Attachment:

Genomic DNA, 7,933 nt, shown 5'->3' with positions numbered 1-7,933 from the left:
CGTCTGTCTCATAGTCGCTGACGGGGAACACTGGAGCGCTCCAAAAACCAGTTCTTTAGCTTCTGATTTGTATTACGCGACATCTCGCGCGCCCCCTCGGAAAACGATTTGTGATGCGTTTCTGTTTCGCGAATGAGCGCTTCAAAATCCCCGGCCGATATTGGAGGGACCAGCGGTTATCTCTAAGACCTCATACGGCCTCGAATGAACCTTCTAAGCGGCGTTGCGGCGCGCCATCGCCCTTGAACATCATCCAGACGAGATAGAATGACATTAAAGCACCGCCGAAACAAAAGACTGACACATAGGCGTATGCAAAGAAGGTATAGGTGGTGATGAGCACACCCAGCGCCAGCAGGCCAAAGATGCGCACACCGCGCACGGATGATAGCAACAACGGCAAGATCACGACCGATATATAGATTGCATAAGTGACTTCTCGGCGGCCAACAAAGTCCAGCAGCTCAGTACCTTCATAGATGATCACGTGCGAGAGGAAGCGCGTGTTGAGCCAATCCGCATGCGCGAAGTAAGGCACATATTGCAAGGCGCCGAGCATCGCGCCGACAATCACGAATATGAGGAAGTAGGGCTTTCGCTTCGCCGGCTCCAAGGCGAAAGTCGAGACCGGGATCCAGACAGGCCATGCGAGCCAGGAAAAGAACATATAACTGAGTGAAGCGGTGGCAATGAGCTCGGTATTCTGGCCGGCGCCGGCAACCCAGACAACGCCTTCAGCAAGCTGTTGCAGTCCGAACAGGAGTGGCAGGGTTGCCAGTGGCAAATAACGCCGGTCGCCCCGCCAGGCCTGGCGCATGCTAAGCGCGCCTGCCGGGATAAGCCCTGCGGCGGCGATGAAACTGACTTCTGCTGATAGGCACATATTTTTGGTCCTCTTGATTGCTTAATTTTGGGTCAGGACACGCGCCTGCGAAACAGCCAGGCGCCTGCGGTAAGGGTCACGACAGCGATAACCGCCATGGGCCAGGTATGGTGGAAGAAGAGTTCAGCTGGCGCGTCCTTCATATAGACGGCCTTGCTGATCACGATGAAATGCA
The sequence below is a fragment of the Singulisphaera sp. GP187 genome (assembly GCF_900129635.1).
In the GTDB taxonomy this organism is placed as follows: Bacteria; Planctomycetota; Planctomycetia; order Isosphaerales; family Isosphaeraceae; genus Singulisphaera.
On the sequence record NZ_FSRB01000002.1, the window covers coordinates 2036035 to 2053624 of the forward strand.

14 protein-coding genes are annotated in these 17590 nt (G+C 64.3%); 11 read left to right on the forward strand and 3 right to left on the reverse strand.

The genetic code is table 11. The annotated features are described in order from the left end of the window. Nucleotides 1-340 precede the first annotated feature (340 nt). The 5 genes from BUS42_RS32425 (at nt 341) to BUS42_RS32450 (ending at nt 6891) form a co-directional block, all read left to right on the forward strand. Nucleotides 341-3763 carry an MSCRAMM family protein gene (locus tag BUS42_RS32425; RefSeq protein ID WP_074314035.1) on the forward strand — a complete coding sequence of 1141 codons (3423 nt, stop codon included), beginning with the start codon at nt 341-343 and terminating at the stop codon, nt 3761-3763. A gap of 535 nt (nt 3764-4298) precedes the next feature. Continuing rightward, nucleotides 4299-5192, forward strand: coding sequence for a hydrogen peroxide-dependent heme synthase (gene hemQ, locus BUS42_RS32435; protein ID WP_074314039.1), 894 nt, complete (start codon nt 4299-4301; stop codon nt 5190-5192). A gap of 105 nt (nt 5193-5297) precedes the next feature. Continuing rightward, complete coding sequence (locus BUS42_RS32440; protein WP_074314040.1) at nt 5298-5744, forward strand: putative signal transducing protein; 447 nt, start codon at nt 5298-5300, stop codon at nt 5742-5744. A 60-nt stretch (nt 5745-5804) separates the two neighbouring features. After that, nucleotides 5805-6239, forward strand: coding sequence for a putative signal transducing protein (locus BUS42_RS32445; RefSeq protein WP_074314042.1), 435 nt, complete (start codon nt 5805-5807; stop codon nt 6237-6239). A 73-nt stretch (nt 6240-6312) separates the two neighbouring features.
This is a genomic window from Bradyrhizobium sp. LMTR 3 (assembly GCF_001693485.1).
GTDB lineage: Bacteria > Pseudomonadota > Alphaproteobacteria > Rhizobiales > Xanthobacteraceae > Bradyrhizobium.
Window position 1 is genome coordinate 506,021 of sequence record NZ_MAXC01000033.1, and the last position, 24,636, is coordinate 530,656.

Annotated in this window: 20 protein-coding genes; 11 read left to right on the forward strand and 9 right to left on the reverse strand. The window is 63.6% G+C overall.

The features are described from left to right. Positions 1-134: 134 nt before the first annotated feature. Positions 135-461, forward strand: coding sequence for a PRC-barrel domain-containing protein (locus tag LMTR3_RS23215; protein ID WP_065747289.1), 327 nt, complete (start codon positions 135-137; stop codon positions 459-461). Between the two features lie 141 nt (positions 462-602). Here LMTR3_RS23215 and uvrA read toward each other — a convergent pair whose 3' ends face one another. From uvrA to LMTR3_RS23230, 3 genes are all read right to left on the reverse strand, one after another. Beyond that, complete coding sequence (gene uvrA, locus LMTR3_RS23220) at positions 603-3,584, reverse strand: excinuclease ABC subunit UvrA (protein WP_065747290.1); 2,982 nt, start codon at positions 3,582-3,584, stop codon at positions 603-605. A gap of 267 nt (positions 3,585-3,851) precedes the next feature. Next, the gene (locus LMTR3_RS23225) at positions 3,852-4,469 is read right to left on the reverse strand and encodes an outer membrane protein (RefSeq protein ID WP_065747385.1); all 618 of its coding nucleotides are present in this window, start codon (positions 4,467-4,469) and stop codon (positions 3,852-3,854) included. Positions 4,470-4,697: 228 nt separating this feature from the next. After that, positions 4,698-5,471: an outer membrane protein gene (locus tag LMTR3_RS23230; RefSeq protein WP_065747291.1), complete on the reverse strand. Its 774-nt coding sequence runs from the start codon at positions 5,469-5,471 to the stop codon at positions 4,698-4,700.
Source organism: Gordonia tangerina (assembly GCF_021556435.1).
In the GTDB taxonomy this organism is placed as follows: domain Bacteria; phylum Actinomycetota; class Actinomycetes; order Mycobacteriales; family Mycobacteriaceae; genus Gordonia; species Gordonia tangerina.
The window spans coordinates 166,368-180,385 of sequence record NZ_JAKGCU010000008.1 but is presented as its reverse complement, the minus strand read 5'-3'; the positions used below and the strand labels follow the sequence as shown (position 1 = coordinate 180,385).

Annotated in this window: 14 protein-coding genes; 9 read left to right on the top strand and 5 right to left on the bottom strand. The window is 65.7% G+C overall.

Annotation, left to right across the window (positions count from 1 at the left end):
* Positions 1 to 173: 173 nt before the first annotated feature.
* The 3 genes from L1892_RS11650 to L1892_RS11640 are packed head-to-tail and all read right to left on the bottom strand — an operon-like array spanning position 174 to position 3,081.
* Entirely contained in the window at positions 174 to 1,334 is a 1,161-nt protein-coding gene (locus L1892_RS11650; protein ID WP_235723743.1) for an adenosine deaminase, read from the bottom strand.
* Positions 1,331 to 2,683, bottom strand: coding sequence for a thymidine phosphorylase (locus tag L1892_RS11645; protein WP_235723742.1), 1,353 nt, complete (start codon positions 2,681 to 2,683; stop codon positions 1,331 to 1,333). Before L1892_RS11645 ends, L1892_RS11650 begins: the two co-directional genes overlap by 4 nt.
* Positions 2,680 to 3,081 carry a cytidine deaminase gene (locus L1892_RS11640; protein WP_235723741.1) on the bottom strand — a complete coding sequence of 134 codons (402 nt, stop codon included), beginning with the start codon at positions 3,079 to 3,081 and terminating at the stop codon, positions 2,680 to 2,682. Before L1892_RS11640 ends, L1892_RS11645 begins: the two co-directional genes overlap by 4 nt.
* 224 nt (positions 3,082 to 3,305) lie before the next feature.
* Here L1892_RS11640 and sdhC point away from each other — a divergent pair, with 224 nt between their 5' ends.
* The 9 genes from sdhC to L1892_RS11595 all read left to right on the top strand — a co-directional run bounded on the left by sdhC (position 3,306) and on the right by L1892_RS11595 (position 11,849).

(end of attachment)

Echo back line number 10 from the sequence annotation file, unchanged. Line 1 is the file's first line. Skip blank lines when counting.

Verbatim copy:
Window position 1 is genome coordinate 506,021 of sequence record NZ_MAXC01000033.1, and the last position, 24,636, is coordinate 530,656.